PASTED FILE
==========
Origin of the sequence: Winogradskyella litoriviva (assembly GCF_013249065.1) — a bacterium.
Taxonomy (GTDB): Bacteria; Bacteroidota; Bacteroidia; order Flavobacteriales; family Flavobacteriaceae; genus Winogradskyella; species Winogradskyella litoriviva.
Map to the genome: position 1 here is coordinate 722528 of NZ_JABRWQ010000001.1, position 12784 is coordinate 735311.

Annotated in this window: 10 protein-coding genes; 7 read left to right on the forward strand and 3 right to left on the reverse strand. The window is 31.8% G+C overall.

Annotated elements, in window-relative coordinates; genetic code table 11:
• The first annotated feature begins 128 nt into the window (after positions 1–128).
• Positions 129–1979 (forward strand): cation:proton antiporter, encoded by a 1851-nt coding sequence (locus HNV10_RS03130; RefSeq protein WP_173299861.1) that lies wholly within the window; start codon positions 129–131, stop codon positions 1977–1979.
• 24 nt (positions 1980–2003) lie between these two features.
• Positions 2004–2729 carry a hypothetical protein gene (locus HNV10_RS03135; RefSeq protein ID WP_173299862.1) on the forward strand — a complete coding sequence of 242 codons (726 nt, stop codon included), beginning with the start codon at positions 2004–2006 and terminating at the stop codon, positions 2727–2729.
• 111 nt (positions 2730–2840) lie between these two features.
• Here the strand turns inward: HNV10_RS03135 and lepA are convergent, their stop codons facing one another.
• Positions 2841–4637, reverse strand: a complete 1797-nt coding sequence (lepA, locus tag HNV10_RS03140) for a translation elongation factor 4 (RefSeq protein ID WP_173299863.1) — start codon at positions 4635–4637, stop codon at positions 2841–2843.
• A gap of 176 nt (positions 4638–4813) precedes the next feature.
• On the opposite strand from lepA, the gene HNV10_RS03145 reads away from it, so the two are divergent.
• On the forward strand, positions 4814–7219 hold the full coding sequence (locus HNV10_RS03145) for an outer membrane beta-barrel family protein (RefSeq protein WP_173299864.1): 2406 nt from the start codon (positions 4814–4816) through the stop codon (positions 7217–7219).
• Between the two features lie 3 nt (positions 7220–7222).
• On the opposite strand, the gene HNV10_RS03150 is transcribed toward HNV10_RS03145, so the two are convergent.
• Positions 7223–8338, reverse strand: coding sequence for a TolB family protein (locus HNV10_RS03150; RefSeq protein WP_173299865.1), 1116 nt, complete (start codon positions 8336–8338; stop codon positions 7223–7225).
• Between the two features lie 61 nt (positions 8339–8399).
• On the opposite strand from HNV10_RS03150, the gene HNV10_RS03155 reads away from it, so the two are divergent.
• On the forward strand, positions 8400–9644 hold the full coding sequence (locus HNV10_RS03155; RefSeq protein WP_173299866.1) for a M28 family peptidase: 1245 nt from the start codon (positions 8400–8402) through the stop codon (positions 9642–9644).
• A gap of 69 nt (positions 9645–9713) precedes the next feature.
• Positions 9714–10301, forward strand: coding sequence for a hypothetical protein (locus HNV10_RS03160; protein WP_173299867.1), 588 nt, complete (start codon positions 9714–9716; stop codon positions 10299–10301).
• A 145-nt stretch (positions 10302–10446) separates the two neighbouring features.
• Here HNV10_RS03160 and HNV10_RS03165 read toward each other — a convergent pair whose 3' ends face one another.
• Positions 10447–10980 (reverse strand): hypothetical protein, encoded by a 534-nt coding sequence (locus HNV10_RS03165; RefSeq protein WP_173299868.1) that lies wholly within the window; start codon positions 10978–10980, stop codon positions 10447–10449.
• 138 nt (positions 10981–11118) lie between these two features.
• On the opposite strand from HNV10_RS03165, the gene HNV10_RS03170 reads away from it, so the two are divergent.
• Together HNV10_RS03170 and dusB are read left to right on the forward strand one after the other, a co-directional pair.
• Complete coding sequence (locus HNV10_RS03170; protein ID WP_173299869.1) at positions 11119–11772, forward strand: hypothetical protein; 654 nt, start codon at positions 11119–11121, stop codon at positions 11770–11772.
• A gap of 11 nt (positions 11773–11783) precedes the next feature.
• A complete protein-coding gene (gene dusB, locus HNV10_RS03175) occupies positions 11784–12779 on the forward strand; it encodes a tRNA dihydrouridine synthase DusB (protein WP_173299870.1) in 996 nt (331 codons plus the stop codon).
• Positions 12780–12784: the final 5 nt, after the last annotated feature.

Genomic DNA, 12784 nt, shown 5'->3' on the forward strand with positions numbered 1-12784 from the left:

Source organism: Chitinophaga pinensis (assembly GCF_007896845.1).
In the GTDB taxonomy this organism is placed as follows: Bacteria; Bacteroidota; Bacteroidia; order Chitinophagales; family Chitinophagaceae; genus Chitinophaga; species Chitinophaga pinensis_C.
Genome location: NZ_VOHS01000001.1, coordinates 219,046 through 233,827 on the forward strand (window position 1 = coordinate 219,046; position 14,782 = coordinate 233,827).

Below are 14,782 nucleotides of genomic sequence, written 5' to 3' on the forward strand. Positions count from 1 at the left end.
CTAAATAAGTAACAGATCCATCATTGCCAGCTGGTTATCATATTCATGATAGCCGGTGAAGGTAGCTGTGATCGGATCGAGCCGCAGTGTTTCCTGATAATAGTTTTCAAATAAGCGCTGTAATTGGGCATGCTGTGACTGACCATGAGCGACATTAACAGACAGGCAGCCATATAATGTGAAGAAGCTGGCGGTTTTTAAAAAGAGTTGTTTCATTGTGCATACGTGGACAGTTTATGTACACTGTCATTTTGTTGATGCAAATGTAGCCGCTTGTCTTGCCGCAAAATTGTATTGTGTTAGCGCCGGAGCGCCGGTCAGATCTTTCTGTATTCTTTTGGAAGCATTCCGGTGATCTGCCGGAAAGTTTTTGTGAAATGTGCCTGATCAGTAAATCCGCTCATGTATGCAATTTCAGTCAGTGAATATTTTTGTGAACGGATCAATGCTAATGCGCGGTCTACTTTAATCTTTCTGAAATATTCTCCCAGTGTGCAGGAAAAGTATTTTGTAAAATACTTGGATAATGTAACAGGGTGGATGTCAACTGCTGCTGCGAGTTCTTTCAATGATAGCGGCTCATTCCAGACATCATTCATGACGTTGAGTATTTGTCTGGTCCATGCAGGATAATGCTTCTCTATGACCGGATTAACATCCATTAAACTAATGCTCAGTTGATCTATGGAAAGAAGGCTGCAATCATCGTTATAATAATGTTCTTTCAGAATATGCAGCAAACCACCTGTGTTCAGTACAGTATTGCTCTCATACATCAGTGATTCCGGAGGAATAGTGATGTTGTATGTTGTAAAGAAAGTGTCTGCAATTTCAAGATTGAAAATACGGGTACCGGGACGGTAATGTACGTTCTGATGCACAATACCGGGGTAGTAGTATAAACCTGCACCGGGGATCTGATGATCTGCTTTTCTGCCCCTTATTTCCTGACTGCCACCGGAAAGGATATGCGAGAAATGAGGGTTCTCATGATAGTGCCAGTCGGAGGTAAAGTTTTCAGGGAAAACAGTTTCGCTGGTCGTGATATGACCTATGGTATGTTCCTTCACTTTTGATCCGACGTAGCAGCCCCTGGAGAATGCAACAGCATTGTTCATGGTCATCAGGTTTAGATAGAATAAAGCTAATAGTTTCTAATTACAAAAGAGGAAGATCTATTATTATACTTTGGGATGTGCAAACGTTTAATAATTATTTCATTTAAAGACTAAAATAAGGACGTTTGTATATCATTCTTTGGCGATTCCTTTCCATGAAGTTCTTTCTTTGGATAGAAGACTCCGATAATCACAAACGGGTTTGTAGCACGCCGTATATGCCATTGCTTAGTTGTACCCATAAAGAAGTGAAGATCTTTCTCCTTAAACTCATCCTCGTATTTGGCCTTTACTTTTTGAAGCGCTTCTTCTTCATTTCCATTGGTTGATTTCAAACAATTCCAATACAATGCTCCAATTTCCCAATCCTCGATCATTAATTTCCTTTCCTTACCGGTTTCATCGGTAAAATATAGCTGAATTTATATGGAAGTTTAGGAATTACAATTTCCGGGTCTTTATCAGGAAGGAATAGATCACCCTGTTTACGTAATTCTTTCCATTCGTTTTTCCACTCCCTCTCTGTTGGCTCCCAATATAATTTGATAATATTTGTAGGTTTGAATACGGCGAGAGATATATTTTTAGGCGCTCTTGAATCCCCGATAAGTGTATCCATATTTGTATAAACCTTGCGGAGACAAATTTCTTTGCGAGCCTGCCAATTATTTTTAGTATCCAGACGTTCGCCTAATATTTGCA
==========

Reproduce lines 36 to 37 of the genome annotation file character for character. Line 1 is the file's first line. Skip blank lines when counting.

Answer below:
In the GTDB taxonomy this organism is placed as follows: Bacteria; Bacteroidota; Bacteroidia; order Chitinophagales; family Chitinophagaceae; genus Chitinophaga; species Chitinophaga pinensis_C.
Genome location: NZ_VOHS01000001.1, coordinates 219,046 through 233,827 on the forward strand (window position 1 = coordinate 219,046; position 14,782 = coordinate 233,827).